Doha Port blames importers for container back
In December, I wrote about the amount of wastage caused by Doha Port's inability to unload perishables quickly. It looks like the season has now arrived where we'll be buying rotten fruit and vegetables, and stinking meat. Here's what Doha Port had to say in this morning's Peninsula:
Importers are to blame for the huge backlog of containers at the Doha Port since they make undue delay in getting the goods cleared, senior port and customs officials told reporters yesterday.
The importers tend to use the container terminal as sort of warehousing facility because the fines for delayed clearance of goods are quite low, the officials said.
The port authorities, therefore, plan to reduce the grace period given to importers for clearing their goods from 21 days to 10 and increase the fines imposed after the grace period to deterring levels.
“We have proposed that the existing law regulating the port be replaced with a new one. We have actually prepared a draft of the proposed law and forwarded it to higher ups for review and approval,” Captain Ahmed Al Maas, Deputy General Manager of Customs and Ports General Authority, said.
“In the draft, new penalty structures have been incorporated,” he said, obliquely hinting that the raised fines would deter importers from leaving their containers un-cleared longer than necessary.
The existing legislation, which was enforced in 1994, prescribes very low fines. For example, not getting a 20-foot container cleared after the grace period of 21 days invites a daily fine of only QR40. The penalty in respect of a 40-foot container is QR80, Al Maas said, addressing a news conference.
Also present on the occasion were Saif Al Suwaidi, operations manager at the port, Mohamed Al Madhadi, director of maritime activities, and Rashid Al Mohannadi, public relations director at the authority.
The officials pointed out that in a bid to resolve the issue of the backlog, active coordination was sought with the Qatar Chamber of Commerce and Industry (QCCI), the representative body of the private sector, and even a joint committee was set up, but in vain.
The existing law prescribed a longer grace period and low fines for delays in clearing containers to encourage imports, but it was now backfiring, rued Al Maas.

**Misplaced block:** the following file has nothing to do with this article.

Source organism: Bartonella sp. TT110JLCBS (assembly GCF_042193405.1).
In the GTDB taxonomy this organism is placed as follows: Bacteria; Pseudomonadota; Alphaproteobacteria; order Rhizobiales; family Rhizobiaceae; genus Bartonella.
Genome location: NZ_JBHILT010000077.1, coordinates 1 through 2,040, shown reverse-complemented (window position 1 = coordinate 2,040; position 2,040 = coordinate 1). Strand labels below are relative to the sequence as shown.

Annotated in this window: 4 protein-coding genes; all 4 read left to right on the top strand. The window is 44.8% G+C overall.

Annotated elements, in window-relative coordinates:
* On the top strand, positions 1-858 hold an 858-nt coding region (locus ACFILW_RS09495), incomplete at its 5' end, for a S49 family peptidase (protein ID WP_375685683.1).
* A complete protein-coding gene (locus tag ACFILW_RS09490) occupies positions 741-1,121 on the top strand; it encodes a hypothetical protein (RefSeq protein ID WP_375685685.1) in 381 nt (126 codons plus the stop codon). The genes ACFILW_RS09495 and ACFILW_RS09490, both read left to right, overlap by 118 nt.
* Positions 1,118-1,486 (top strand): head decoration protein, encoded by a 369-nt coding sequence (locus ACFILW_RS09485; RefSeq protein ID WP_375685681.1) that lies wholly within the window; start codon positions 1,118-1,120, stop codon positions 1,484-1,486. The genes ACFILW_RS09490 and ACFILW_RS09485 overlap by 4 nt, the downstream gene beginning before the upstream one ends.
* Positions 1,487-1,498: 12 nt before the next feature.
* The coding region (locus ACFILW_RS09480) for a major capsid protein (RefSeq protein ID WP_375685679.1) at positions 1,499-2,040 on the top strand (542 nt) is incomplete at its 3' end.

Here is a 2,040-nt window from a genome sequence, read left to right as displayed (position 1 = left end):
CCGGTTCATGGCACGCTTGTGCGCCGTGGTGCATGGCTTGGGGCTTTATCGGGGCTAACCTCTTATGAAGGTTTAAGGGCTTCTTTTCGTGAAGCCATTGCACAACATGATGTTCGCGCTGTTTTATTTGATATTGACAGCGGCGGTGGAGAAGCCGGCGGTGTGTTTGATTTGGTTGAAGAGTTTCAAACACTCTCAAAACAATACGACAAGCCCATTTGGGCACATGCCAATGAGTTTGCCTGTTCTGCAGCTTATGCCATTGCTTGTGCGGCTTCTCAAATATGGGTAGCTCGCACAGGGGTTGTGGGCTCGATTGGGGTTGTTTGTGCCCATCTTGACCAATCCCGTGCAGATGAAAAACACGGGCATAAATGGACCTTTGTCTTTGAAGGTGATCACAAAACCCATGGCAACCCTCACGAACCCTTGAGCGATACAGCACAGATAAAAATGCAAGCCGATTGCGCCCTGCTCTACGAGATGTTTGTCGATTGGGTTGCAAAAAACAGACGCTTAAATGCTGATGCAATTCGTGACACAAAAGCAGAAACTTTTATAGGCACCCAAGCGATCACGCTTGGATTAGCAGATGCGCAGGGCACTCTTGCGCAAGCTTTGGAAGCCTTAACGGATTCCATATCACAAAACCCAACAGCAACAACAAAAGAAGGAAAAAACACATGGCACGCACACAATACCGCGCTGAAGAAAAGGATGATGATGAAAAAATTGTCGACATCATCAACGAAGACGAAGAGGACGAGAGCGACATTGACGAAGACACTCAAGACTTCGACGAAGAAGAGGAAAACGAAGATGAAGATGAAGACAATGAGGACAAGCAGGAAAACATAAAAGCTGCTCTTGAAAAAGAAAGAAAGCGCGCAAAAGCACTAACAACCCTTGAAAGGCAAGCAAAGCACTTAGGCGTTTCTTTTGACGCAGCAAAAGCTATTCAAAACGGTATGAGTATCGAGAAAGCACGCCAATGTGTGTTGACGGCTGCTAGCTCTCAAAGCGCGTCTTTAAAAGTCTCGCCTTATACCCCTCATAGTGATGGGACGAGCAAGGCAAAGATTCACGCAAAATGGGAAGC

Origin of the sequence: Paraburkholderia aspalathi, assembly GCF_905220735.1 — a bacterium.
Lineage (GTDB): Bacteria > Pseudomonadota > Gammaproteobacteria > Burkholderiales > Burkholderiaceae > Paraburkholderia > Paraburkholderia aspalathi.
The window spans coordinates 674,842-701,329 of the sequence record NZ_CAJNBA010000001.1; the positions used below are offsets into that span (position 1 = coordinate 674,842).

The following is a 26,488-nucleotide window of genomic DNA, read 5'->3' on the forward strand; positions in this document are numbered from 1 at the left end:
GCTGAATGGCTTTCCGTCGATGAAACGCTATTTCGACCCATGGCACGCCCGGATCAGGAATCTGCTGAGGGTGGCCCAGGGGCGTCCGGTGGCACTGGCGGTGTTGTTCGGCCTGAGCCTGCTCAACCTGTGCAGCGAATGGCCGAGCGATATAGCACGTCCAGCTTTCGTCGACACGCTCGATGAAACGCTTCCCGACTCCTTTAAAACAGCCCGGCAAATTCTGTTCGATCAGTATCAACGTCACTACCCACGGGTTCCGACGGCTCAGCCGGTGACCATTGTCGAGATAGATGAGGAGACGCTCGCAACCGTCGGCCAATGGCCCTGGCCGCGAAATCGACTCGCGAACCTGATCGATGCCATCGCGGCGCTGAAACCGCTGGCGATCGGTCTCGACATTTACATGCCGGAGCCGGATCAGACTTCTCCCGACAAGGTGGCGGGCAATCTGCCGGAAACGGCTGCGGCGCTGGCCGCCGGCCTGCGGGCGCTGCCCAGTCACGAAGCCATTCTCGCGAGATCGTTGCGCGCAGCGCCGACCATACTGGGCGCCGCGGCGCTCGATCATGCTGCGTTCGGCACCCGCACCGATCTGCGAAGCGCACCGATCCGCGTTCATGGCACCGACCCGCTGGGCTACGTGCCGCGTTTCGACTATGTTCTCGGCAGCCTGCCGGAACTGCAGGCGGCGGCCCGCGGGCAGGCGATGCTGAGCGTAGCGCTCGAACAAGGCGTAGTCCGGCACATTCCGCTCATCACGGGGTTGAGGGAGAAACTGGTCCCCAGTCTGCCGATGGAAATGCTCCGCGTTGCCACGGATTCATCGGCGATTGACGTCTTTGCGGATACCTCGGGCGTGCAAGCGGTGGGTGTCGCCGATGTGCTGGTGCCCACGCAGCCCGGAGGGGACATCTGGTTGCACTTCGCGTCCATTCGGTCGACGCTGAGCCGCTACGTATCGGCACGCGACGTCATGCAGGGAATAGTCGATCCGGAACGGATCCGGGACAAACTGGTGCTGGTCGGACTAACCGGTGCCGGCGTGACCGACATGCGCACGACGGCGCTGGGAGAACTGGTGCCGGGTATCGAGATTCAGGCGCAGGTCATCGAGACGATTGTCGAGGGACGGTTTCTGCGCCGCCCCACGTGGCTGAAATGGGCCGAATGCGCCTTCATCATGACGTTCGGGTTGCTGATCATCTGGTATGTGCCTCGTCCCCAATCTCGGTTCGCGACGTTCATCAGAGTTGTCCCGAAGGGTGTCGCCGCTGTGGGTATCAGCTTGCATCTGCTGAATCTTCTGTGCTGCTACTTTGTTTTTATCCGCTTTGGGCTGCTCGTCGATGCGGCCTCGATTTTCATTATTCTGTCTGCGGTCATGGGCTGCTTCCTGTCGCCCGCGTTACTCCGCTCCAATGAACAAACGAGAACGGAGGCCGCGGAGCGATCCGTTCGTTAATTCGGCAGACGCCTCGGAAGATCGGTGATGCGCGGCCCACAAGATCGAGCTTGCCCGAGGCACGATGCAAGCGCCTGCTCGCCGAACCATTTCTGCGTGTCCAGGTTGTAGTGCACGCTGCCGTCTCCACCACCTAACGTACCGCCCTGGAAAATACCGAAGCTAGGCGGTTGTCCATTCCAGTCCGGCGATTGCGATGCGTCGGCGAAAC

Imports have grown massively over the past several years due to the economic boom, to the extent that expansion of the port to cope with the situation has not helped.
An additional container terminal has just been built and plans are afoot to have another one shortly in place in the Ras Abu Aboud area.
“We hope that these extra container terminals would help us manage port affairs smoothly until the new Doha Port is ready by 2014-15,” said Al Maas.
Source: The Peninsula
We want to send several 20'/40' Cntrs of Electrical Items to Doha. Can any Forwarding/Clearing Companies assist us?
Its the Indians..
They are the ones that move the containers once they are offloaded from the ship...Definitely Indians..
There is a helluva lot more behind this than just importers taking too long to clear.
The port infrastructure cannot handle the amount coming into Qatar, the customs formalities do not often allow for an expedited clearance, etc.
As for most if not all going through Jebel Ali (as commented by a ready), this is not the case... many importers are, indeed, diverting to Jebel Ali because of exactly the reasons above. Plus, it increases their costs considerably now as they need to truck to Doha. the port can still not handle the amount coming in.
Look at south africa.... the country allows for pre-clearance before goods arrive - this expedites the process tremendously and exams (which are currently on virtually every container that comes in) are on a random flag system.
Even with the pre-clearace, you have 3 free days.... after that... it is approx $150.00 USD per container per day.
This implemented years ago and you can bet importers were moving their butts to get things cleared.
If anything in the short term (since no infrastructural improvements will happen fully for the next 10 years), they need to improve the customs formalities - what worked 5 years ago isn't working now with the volume - and then implement a financial impediment to containers being held.
Plus, they'll see a revenue boost from this from the containers hitting Doha port again.
Just my two cents.
I still don't see the relevance of crowding in a port in another country when port officials are on the record as saying that there is a problem with a backlog in Doha.
You seem to be taking your own advice and blaming the UAE for the problem that wholesalers and retailers in Doha don't collect their freight soon enough in Doha.
Transporting perishables by ship is a tried and tested method that works. If ports a failing to deal with them correctly when they arrive than that's a different matter, but you can't just discount the whole process by saying that "Perishables should not be dispatched by sea, in the first place."
What's Jebel Ali Port got to do with anything?
So as the country's economy starts to slow, and shipping volumes decrease, the government will now tell businesses that they should be paying more for freight storage costs.
Yeah, that'll happen.
And Tess, I'm not sure how economical it would be to start sending livestock by air... It might also interest you to learn that most countries import and export all of their perishable goods by sea. When they are on the boat they are refrigerated and stored in appropriate conditions. That is why it is so cheap to buy Chinese apples and American potatoes.
I can't begin to imagine how much it would cost to send it via air freight. Even Mega Mart wouldn't be able to sell it.
It's fine to dispatch them by sea if they're handled and dealt with in a correct and timely manner. Obviously Doha Port aren't doing that, but don't seem willing to accept any of the blame themselves.